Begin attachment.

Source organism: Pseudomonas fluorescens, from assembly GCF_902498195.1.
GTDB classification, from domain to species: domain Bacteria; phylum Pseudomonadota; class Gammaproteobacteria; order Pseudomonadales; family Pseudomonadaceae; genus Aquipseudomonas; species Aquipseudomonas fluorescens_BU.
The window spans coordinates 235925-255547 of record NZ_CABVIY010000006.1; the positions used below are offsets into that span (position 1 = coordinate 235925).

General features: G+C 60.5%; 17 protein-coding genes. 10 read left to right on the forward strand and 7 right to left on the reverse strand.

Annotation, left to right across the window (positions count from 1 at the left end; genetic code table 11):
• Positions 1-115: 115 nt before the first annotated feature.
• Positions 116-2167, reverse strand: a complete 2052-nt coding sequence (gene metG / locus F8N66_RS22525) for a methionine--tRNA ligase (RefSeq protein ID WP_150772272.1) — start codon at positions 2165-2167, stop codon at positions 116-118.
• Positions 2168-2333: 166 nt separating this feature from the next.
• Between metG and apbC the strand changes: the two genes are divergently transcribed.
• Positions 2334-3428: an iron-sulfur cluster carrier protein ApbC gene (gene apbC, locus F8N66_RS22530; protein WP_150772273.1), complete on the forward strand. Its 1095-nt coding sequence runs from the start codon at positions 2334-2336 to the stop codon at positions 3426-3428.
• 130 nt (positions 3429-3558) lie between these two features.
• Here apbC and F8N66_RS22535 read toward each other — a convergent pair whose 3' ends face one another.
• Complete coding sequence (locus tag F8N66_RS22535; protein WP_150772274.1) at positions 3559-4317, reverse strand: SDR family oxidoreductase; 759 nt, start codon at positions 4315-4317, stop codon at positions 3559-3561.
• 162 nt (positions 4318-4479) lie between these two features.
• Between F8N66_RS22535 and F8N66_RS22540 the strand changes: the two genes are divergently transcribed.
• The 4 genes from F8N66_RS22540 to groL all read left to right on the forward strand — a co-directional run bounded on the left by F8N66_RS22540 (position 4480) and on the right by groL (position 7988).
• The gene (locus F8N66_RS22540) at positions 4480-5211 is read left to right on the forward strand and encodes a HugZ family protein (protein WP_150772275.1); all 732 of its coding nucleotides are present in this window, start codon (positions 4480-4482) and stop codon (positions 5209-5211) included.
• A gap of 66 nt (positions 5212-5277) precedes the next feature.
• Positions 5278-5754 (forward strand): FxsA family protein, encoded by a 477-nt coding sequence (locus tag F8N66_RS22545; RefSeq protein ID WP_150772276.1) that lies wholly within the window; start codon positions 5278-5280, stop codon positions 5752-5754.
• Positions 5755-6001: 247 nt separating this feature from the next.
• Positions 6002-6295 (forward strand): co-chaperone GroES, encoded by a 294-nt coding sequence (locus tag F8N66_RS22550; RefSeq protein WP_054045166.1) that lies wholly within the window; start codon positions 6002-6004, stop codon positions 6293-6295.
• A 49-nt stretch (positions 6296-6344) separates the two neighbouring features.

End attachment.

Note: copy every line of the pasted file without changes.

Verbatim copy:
Source organism: Pseudomonas fluorescens, from assembly GCF_902498195.1.
GTDB classification, from domain to species: domain Bacteria; phylum Pseudomonadota; class Gammaproteobacteria; order Pseudomonadales; family Pseudomonadaceae; genus Aquipseudomonas; species Aquipseudomonas fluorescens_BU.
The window spans coordinates 235925-255547 of record NZ_CABVIY010000006.1; the positions used below are offsets into that span (position 1 = coordinate 235925).

General features: G+C 60.5%; 17 protein-coding genes. 10 read left to right on the forward strand and 7 right to left on the reverse strand.

Annotation, left to right across the window (positions count from 1 at the left end; genetic code table 11):
• Positions 1-115: 115 nt before the first annotated feature.
• Positions 116-2167, reverse strand: a complete 2052-nt coding sequence (gene metG / locus F8N66_RS22525) for a methionine--tRNA ligase (RefSeq protein ID WP_150772272.1) — start codon at positions 2165-2167, stop codon at positions 116-118.
• Positions 2168-2333: 166 nt separating this feature from the next.
• Between metG and apbC the strand changes: the two genes are divergently transcribed.
• Positions 2334-3428: an iron-sulfur cluster carrier protein ApbC gene (gene apbC, locus F8N66_RS22530; protein WP_150772273.1), complete on the forward strand. Its 1095-nt coding sequence runs from the start codon at positions 2334-2336 to the stop codon at positions 3426-3428.
• 130 nt (positions 3429-3558) lie between these two features.
• Here apbC and F8N66_RS22535 read toward each other — a convergent pair whose 3' ends face one another.
• Complete coding sequence (locus tag F8N66_RS22535; protein WP_150772274.1) at positions 3559-4317, reverse strand: SDR family oxidoreductase; 759 nt, start codon at positions 4315-4317, stop codon at positions 3559-3561.
• 162 nt (positions 4318-4479) lie between these two features.
• Between F8N66_RS22535 and F8N66_RS22540 the strand changes: the two genes are divergently transcribed.
• The 4 genes from F8N66_RS22540 to groL all read left to right on the forward strand — a co-directional run bounded on the left by F8N66_RS22540 (position 4480) and on the right by groL (position 7988).
• The gene (locus F8N66_RS22540) at positions 4480-5211 is read left to right on the forward strand and encodes a HugZ family protein (protein WP_150772275.1); all 732 of its coding nucleotides are present in this window, start codon (positions 4480-4482) and stop codon (positions 5209-5211) included.
• A gap of 66 nt (positions 5212-5277) precedes the next feature.
• Positions 5278-5754 (forward strand): FxsA family protein, encoded by a 477-nt coding sequence (locus tag F8N66_RS22545; RefSeq protein ID WP_150772276.1) that lies wholly within the window; start codon positions 5278-5280, stop codon positions 5752-5754.
• Positions 5755-6001: 247 nt separating this feature from the next.
• Positions 6002-6295 (forward strand): co-chaperone GroES, encoded by a 294-nt coding sequence (locus tag F8N66_RS22550; RefSeq protein WP_054045166.1) that lies wholly within the window; start codon positions 6002-6004, stop codon positions 6293-6295.
• A 49-nt stretch (positions 6296-6344) separates the two neighbouring features.